auto expr_a = BinopPlus<Recur<struct DEF>, IntConstant>(recur_b, a);
    auto expr_b = BinopPlus<Recur<struct ABC>, IntConstant>(recur_a, a);

    ASSIGN_RECUR(recur_a, ABC, expr_a);
    ASSIGN_RECUR(recur_b, DEF, expr_b);

    int tmp_a = expr_traits<decltype(recur_a), void>::TRAIT_A;
    int tmp_b = expr_traits<decltype(recur_b), void>::TRAIT_A;
  }

  return 0;
}

Obviously, the library makes aggressive use of operator overloading, so the user-facing API is actually much nicer. However, adding that feature to this snippet would have added a whole lot of boilerplate that would draw focus away from the part I need reviewed. If you want to see actual usage of this, you can find it in the tests/patterns/test_recur.cpp file in the linked github project

What I'm looking for

  1. A review of the way the 4 specilizations of expr_traits<Recur<...>> are built
  2. While we are at it, I would welcome any suggestions on how to improve the jankiness around using the ASSIGN_RECUR macro.
  3. As usual, any comments/suggestions about the code in general.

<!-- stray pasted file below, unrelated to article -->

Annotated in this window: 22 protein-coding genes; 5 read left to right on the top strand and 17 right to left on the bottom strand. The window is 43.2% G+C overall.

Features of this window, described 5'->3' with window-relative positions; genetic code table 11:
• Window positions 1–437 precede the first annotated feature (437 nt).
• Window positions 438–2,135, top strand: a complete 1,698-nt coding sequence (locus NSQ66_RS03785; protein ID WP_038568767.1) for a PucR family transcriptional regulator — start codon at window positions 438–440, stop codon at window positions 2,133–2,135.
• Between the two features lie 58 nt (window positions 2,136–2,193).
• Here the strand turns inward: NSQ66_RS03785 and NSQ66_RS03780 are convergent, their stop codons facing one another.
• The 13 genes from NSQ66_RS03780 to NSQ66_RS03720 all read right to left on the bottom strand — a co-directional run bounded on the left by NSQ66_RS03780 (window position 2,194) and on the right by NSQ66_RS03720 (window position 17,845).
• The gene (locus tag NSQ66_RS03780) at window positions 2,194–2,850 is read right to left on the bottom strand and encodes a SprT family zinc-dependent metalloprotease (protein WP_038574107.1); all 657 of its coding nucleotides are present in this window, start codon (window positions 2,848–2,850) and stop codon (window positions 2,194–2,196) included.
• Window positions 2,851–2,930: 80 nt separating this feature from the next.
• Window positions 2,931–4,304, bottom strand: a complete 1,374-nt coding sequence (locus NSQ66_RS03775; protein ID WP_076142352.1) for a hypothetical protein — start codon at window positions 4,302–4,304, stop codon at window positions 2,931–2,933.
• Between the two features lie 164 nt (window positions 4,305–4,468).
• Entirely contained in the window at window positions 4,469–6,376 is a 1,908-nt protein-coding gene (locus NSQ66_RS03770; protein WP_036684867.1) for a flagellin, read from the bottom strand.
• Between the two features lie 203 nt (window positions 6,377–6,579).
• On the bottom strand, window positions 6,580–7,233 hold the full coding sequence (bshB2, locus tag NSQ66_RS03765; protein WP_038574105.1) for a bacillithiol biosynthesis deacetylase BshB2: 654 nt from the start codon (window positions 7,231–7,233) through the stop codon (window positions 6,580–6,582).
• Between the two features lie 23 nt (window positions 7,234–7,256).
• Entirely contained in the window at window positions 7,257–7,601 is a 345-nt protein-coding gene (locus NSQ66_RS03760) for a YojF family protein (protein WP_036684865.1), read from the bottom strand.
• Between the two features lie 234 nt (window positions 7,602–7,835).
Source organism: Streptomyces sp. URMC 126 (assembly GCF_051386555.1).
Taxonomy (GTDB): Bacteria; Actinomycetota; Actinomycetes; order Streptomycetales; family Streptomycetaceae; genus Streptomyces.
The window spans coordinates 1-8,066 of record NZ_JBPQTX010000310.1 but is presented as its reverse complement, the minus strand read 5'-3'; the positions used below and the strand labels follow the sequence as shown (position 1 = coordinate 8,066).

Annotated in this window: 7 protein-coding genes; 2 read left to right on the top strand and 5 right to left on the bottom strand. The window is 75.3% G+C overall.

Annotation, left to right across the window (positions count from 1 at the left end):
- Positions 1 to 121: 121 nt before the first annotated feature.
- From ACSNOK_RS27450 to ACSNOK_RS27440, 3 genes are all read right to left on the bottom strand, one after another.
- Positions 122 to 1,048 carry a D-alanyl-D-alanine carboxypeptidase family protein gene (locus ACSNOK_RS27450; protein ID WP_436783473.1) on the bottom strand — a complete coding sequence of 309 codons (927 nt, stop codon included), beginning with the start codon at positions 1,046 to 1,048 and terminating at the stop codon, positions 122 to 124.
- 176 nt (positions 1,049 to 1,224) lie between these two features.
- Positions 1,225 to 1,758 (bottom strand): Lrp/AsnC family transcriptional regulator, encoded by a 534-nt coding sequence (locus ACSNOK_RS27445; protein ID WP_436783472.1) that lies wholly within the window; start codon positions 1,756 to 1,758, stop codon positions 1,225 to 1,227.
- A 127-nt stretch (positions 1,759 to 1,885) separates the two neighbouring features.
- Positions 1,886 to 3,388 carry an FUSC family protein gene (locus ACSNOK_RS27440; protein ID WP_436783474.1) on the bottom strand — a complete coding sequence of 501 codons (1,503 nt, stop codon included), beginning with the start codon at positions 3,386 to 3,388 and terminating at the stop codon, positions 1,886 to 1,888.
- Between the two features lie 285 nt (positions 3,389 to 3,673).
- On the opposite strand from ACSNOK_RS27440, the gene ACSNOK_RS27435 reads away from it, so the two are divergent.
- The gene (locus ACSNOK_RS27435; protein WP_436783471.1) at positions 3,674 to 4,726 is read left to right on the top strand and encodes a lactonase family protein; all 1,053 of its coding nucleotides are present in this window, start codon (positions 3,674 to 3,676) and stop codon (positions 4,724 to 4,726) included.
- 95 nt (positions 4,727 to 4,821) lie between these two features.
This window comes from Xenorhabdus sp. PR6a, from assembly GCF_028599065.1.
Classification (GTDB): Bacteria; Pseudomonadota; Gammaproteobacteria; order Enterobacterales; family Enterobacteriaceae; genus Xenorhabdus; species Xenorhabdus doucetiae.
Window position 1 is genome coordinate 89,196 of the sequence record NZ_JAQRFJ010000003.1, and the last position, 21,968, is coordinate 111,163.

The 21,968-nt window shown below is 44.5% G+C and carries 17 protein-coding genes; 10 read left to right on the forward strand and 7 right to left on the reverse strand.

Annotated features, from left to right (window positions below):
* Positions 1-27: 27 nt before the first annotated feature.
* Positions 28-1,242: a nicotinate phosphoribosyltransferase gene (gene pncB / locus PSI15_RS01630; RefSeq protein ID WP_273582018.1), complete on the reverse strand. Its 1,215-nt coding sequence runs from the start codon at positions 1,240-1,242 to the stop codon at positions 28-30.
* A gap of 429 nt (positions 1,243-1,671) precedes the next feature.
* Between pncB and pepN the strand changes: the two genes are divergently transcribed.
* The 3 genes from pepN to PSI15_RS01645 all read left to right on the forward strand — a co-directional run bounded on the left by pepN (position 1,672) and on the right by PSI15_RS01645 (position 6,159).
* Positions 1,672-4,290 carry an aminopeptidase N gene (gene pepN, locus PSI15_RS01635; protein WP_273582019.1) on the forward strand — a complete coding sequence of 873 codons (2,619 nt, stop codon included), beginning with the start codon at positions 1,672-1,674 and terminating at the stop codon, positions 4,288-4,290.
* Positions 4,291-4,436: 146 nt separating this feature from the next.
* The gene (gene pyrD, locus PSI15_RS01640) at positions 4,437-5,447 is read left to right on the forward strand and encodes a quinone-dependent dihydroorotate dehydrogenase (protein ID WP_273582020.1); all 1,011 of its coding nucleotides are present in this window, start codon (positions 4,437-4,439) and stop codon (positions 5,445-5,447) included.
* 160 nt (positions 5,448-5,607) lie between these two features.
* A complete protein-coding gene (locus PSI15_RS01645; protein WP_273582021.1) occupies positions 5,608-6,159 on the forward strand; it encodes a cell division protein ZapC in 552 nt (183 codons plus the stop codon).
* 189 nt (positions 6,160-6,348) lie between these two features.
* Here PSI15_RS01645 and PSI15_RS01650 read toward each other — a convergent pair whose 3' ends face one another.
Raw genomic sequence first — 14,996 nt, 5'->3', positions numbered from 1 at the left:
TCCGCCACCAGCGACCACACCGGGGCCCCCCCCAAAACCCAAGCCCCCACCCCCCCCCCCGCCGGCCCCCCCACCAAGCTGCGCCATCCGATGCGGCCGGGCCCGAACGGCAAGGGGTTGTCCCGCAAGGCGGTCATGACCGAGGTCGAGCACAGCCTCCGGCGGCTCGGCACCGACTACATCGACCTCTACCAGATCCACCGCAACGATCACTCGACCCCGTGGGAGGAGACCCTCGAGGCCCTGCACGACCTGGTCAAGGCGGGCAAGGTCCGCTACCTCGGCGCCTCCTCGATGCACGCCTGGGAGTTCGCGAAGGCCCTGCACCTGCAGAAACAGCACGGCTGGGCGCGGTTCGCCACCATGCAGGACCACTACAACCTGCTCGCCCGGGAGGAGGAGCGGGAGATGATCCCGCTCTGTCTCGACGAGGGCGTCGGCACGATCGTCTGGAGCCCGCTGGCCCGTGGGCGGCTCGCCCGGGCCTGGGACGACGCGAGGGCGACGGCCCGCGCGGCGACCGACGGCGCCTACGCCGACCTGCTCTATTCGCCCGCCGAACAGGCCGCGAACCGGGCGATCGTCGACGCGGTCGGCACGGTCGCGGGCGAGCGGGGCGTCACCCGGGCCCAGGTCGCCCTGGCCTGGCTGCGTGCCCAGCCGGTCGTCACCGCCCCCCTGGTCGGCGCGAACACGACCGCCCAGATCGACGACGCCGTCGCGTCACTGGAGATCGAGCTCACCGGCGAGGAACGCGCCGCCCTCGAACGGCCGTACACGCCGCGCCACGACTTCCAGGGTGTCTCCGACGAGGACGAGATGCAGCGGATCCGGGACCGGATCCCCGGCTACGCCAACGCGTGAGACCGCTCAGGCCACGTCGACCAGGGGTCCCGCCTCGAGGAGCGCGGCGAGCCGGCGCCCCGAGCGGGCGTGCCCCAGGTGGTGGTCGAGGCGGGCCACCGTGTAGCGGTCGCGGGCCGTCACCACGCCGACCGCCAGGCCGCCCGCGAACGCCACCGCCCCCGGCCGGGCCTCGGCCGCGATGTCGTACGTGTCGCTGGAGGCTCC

\$\endgroup\$
  • \$\begingroup\$ Can you explain what a std::shared_ptr<std::unique_ptr<T>> gives you that's not provided by plain std::shared_ptr<T>? I've never seen such a construct required anywhere before. \$\endgroup\$ – Toby Speight Sep 21 '17 at 17:35
  • \$\begingroup\$ @TobySpeight the stacking recursion example illustrates this, recur_a gets assigned by value to both expr_a and expr_b. However, recur_a only gets its payload assigned afterwards. That constructs essentially propagates the assignment to all instances of Recur<> that were created from recur_a originally. It's similar to old-school C handles implemented via double-pointers. \$\endgroup\$ – Frank Sep 21 '17 at 17:39